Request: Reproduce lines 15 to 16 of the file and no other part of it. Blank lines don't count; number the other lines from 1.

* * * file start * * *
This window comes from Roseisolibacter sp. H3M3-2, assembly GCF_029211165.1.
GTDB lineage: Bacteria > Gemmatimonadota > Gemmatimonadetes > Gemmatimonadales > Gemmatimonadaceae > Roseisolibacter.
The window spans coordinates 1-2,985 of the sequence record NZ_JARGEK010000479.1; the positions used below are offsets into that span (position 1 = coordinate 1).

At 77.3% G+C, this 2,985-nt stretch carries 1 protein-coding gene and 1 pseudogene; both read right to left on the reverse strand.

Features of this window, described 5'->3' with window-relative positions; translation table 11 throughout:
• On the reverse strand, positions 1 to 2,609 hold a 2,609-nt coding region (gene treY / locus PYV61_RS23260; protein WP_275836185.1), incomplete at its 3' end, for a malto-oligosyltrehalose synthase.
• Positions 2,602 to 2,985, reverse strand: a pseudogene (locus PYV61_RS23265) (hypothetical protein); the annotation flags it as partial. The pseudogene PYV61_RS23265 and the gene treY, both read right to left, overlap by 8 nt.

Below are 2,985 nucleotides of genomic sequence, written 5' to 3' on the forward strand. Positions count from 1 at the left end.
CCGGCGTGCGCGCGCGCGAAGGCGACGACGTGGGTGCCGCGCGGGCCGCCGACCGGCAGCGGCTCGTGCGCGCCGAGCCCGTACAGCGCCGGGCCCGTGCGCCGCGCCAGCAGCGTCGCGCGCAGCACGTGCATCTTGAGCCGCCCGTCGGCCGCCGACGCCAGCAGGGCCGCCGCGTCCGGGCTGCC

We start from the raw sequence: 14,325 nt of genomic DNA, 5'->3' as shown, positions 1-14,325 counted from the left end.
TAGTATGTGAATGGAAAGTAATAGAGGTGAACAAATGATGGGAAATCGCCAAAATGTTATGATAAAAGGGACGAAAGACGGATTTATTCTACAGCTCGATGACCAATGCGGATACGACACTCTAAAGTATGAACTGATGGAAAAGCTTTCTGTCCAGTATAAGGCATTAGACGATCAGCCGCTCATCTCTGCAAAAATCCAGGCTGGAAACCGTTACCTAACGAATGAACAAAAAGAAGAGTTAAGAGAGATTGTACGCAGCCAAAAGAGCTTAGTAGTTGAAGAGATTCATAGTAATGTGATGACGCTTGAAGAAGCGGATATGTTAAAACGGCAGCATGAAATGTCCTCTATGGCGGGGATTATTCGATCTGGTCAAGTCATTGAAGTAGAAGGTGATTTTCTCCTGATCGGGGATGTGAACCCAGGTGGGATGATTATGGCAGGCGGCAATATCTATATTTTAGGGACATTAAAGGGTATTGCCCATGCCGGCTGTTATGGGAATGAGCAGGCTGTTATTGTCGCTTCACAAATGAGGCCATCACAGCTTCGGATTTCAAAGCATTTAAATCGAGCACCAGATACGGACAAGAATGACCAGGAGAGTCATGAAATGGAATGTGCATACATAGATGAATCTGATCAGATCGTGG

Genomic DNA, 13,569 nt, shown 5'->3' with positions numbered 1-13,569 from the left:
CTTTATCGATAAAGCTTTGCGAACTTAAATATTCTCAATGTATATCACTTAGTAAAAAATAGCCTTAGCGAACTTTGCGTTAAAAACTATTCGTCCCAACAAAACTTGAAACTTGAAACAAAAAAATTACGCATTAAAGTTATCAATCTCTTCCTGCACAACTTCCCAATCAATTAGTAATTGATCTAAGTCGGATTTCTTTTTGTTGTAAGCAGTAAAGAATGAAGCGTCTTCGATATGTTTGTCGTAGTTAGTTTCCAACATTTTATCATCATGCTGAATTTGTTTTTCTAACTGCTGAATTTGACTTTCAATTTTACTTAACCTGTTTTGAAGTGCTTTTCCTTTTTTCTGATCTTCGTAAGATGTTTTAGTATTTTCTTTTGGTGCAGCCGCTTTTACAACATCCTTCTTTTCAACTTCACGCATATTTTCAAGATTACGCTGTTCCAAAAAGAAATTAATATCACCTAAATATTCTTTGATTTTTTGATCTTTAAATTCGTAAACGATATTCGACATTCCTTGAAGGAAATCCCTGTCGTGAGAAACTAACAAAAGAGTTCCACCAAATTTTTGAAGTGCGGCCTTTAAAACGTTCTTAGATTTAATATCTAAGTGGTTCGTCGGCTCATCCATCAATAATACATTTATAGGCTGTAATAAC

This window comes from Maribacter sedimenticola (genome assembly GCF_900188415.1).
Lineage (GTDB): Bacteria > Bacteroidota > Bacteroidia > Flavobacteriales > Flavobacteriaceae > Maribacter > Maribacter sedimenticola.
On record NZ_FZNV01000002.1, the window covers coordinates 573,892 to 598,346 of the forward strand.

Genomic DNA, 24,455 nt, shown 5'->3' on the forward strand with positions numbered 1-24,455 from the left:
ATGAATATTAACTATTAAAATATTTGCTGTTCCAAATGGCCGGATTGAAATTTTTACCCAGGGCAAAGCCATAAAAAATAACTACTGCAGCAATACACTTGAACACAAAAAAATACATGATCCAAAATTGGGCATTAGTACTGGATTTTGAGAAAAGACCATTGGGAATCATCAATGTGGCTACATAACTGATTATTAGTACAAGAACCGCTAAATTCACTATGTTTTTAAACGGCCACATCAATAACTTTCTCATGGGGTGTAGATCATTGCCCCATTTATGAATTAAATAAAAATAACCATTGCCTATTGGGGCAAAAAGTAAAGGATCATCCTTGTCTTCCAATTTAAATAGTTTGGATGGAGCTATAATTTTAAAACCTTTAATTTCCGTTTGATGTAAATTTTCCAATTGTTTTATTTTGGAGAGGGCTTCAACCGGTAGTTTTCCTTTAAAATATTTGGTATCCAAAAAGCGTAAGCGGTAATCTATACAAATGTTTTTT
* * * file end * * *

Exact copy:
Lineage (GTDB): Bacteria > Bacteroidota > Bacteroidia > Flavobacteriales > Flavobacteriaceae > Maribacter > Maribacter sedimenticola.
On record NZ_FZNV01000002.1, the window covers coordinates 573,892 to 598,346 of the forward strand.